Of course, if you have a device that is patented and if the client thinks it is essential, you can go on charging a lot of money for treatments. That strategy backfires if treatments must be longitudinal. Most people can hardly afford two weeks of therapy, which was around $6000 a few years ago according to one informant. Fifteen years ago, one Tomatis facility was residential and charged double that for 10 days of treatment. Who could avail themselves of months of treatment but the very wealthy?

 

My reasoning is this: if you can cure one of the most severe kinds of ear damage caused by 10 years or more of substance abuse and if you can do that repeatedly -- as well as helping people with less severe illness or behavior problems -- then the inexpensive headphones and unfiltered music played on cheap walkmans must be good enough. 🙂

 

Link to comment
Share on other sites

  • Mentor
11 minutes ago, LaurnaT said:

My reasoning is this: if you can cure one of the most severe kinds of ear damage caused by 10 years or more of substance abuse and if you can do that repeatedly -- as well as helping people with less severe illness or behavior problems -- then the inexpensive headphones and unfiltered music played on cheap walkmans must be good enough.

That I can totally get behind 😀 I don't have a spare 6k hanging around yet. * I really appreciate you answering all my questions in depth, just want you to know that. After the brain tumor surgery 14 years ago, it has been impossible to tease out why my mood has taken such a dive. I've done various things like feldenkrais, talk therapy, acupuncture, massage... Exercise is definitely a factor (I used to dance and run and cannot do either now) so I am going to renew efforts to get to the gym in addition to the kundalini yoga. And the increased oxygen to the brain has to help. I practice "breath of fire," a breathing pranayama, for the last week as it is recommended for brain problems in kundalini. From what I understand of your aural theory, the decrease of left-brain dominance from not hearing on the right side rings true to me for why there has been such a shift in mood. There are a lot of factors -- intersectionality! -- and sound is probably one.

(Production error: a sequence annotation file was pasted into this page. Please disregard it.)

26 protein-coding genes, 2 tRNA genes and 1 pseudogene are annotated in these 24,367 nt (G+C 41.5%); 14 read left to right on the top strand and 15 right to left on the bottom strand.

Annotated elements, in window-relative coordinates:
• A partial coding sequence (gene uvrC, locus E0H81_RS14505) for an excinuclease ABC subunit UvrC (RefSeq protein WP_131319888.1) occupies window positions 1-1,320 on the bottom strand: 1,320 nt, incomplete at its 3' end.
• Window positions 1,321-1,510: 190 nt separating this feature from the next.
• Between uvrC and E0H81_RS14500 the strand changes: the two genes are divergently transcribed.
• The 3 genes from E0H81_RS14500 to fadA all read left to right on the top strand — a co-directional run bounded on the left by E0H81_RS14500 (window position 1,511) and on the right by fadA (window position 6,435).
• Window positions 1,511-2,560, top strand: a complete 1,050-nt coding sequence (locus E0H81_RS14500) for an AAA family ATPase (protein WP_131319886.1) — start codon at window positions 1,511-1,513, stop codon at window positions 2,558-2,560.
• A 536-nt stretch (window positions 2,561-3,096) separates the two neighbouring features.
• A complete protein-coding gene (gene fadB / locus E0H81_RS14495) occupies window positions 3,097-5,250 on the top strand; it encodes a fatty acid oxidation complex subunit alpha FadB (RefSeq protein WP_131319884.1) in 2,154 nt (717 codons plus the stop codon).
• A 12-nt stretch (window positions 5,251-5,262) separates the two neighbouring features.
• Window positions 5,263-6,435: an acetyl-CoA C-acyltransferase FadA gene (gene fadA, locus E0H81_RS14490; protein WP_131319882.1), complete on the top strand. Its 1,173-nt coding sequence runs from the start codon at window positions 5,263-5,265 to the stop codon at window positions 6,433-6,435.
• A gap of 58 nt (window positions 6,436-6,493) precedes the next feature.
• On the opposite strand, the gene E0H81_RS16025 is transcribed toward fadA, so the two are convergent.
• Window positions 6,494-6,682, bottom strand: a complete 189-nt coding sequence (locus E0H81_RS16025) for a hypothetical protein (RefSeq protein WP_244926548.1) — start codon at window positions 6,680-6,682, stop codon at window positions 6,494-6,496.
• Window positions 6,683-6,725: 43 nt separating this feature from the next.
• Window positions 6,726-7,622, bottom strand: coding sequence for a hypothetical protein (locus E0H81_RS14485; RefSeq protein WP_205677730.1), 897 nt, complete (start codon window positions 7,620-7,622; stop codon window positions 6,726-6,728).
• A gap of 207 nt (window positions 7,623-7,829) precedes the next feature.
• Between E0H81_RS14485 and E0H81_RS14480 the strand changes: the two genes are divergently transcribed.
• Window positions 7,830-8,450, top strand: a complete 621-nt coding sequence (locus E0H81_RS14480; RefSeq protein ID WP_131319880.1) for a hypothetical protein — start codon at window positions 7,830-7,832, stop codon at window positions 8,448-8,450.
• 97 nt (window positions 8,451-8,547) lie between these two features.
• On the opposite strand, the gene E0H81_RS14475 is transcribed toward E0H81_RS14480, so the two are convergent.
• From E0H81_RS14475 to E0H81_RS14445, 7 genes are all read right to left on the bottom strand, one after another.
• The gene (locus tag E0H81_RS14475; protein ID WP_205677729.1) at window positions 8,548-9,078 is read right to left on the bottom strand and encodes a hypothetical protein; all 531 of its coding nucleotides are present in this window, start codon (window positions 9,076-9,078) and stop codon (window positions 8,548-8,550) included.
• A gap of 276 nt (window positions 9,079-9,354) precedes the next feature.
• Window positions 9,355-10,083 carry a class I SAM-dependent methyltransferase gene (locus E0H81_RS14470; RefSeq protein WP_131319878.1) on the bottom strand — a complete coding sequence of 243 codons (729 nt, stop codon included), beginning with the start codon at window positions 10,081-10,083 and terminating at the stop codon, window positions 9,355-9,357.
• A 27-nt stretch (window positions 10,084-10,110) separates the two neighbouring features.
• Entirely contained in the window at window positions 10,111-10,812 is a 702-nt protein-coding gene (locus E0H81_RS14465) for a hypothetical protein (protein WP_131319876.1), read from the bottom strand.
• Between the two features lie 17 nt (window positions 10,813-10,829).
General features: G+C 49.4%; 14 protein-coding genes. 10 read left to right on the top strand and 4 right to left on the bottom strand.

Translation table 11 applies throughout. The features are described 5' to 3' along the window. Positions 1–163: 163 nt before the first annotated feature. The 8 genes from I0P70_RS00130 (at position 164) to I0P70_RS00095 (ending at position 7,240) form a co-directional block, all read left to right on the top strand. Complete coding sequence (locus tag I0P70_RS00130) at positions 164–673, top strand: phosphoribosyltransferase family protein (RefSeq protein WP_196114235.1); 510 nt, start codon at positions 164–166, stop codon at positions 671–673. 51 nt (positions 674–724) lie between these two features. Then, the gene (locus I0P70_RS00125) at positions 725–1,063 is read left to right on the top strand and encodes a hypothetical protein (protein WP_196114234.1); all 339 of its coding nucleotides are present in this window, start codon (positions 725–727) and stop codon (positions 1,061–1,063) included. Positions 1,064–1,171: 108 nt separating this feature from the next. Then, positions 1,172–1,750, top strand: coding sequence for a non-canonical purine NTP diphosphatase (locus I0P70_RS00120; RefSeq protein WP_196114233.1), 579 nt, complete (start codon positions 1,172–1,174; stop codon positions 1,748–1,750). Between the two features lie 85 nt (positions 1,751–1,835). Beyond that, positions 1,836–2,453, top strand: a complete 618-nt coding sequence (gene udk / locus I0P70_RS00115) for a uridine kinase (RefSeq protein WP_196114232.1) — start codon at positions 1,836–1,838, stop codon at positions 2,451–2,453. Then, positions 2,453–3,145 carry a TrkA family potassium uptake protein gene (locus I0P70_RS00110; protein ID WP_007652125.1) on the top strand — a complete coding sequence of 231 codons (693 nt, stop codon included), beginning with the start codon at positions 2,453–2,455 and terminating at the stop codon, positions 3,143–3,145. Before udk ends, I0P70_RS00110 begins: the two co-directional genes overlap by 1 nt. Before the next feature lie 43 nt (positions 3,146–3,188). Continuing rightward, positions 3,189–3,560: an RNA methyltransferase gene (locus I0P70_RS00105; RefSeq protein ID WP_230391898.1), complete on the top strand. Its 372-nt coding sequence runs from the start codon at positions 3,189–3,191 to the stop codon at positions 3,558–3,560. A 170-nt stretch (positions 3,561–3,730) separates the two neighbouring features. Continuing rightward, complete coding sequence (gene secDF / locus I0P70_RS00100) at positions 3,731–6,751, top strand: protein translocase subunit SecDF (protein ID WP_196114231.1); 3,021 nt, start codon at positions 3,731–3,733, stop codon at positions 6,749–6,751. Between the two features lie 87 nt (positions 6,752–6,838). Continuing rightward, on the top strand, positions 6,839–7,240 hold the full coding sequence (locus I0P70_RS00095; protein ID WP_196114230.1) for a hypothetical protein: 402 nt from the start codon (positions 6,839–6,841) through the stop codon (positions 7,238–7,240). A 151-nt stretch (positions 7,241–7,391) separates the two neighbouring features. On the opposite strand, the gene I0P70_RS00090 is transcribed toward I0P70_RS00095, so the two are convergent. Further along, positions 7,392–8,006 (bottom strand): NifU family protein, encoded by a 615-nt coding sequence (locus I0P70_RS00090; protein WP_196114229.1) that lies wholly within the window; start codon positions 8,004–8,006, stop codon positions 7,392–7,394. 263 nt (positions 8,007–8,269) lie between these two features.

• Prozac | late 2004-mid-2005 | CT WD in a couple months, mostly emotional
  • Sertraline 50-100mg | 11/2011-3/2014, 10/2014-3/2017
  • Sertraline fast taper March 2017, 4 weeks, OFF sertraline April 1, 2017
  • Quit alcohol May 20, 2017
  • Lifestyle changes: AA, kundalini yoga

 

"If you've seen a monster, even if it's horrible, that's evidence of divinity." – Damien Echols

 

Link to comment
Share on other sites

You are welcome.

Exercise is good, but there, too, you must be careful not to push yourself. I don't know what your right stapedius muscle is doing, but it may have reduced tonus from not working with the inner ear. It may still be connected to the vagus network; that's another question I cannot learn easily from the description of your surgery that I found. It may not be functioning in any capacity. If your left ear muscles are controlling all of your body's muscles, that might be a job that could run into overload.  Even if you feel terrific with extra sound getting to your brain, don't try to use it all. Try only small changes in your routine and stick with them for a week or three before trying more. 

Link to comment
Share on other sites

  • 1 month later...

Hi, Shep,

Perhaps you would like to take a look at my website and add it to your list of music therapies. I made some groundbreaking discoveries about fundamental neurological processes while healing our son Daniel from schizophrenia. I used a simple, unique technique I call Focused Listening that uses gently amplified, high-frequency music directed only to the right ear. That technique allowed me to draw specific conclusions about what was happening in his brain because the hearing system is asymmetric: the right-ear nerve pathway in the communication "loop" is shorter (more efficient) than the left-ear pathway. 

 

During the 9.5 months of Daniel's second healing (he relapsed from his first healing due to drug use), he passed through a spectrum of discrete syndromes in a specific order on his way to normal behavior, normal brain integration, and normal ear strength. Then, I realized he had passed through those same syndromes but very rapidly in a run-up to psychosis. Bipolarity (both bipolar-I and bipolar-II) is on that spectrum. In fact, the only form of mental illness that is usually a left-ear problem is depression. Depression is tricky because it is also a feature of manic-depression aka bipolarity. The audiogram can help to distinguish the two because the French otolaryngologist Guy Berard identified the points of hyperacusis that indicate mild, moderate, and suicidal depression. I have more information on my website: www.northernlightbooks.ca and you can email me if you have specific questions at rtallman[at]xplornet.ca